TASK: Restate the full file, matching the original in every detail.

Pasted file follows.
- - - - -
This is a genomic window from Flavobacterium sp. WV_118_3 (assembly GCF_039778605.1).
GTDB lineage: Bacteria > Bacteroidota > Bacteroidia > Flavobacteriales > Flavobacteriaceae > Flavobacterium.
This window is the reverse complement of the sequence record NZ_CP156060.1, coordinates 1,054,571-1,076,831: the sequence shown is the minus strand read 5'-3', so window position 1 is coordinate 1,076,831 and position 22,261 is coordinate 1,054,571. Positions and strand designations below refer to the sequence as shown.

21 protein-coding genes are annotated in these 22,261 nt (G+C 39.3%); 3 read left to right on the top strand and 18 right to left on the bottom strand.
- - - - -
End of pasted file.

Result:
This is a genomic window from Flavobacterium sp. WV_118_3 (assembly GCF_039778605.1).
GTDB lineage: Bacteria > Bacteroidota > Bacteroidia > Flavobacteriales > Flavobacteriaceae > Flavobacterium.
This window is the reverse complement of the sequence record NZ_CP156060.1, coordinates 1,054,571-1,076,831: the sequence shown is the minus strand read 5'-3', so window position 1 is coordinate 1,076,831 and position 22,261 is coordinate 1,054,571. Positions and strand designations below refer to the sequence as shown.

21 protein-coding genes are annotated in these 22,261 nt (G+C 39.3%); 3 read left to right on the top strand and 18 right to left on the bottom strand.